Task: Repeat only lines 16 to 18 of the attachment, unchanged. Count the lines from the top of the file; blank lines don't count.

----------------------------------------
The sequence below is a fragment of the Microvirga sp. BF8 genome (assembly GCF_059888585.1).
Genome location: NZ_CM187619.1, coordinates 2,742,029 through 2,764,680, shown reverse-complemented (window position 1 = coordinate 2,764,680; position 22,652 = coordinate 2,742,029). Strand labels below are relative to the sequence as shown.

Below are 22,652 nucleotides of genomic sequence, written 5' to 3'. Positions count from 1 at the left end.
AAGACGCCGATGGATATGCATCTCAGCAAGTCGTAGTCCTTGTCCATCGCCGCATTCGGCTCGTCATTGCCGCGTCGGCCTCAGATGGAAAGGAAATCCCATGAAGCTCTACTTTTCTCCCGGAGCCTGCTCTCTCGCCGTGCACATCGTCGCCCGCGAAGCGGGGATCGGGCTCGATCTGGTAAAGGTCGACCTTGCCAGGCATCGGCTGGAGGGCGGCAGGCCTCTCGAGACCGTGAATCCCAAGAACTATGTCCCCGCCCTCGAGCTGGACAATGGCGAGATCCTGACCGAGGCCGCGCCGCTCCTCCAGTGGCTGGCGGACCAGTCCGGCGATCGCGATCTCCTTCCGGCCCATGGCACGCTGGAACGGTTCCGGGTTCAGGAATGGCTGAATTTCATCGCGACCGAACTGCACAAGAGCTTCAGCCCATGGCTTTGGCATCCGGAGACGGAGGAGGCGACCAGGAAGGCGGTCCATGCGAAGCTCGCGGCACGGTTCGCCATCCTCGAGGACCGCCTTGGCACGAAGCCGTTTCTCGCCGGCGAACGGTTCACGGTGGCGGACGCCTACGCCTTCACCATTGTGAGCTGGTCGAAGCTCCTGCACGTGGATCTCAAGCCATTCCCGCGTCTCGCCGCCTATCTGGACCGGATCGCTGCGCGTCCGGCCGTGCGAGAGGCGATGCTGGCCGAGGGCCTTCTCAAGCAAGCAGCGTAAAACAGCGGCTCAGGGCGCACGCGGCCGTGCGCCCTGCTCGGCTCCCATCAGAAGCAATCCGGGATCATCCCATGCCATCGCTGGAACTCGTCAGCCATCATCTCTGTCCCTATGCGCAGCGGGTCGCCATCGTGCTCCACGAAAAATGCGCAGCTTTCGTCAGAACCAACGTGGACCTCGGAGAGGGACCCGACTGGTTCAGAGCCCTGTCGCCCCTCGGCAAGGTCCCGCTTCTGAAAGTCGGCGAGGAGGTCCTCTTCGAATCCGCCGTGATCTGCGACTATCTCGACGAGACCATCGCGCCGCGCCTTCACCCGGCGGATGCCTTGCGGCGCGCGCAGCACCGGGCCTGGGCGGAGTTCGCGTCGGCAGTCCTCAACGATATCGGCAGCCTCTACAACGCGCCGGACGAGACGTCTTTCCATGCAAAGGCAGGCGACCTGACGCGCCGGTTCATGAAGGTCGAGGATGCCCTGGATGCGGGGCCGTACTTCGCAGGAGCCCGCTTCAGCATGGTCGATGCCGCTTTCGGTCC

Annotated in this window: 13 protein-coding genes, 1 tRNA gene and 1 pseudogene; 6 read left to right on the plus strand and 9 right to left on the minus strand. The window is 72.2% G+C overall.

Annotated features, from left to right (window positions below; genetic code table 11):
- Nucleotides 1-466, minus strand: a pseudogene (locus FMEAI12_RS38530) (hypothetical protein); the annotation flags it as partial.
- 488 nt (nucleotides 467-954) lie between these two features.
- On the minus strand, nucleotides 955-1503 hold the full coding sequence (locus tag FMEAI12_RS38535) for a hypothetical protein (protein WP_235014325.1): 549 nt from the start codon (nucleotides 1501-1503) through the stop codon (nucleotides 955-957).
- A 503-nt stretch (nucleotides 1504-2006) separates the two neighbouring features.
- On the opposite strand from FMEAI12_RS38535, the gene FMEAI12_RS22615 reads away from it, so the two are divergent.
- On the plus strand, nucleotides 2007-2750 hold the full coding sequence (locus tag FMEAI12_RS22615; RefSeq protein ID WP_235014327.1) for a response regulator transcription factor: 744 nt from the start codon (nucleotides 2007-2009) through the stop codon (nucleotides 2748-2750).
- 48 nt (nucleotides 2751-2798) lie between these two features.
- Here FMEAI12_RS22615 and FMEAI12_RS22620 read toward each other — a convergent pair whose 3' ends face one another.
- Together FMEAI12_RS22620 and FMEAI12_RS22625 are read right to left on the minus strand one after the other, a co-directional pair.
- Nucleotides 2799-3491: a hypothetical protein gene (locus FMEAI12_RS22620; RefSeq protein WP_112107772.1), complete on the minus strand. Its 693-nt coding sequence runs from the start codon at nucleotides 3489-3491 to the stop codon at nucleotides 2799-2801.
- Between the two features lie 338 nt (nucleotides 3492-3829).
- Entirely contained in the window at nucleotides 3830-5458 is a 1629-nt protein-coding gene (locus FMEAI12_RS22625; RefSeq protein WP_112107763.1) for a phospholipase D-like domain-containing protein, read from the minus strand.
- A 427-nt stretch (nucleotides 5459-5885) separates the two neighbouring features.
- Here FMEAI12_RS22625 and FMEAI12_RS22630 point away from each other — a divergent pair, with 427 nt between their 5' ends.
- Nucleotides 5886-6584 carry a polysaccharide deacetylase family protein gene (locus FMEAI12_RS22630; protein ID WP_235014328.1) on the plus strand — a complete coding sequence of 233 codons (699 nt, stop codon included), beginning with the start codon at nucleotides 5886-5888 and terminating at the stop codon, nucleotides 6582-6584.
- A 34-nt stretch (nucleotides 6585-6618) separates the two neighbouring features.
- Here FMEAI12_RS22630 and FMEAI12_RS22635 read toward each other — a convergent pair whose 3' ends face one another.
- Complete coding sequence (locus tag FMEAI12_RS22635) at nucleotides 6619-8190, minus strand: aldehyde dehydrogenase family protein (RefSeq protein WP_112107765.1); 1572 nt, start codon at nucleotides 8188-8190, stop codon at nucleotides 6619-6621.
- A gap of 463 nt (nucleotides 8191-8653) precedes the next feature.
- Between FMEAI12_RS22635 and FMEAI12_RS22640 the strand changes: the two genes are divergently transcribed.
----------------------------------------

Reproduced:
- Nucleotides 2799-3491: a hypothetical protein gene (locus FMEAI12_RS22620; RefSeq protein WP_112107772.1), complete on the minus strand. Its 693-nt coding sequence runs from the start codon at nucleotides 3489-3491 to the stop codon at nucleotides 2799-2801.
- Between the two features lie 338 nt (nucleotides 3492-3829).
- Entirely contained in the window at nucleotides 3830-5458 is a 1629-nt protein-coding gene (locus FMEAI12_RS22625; RefSeq protein WP_112107763.1) for a phospholipase D-like domain-containing protein, read from the minus strand.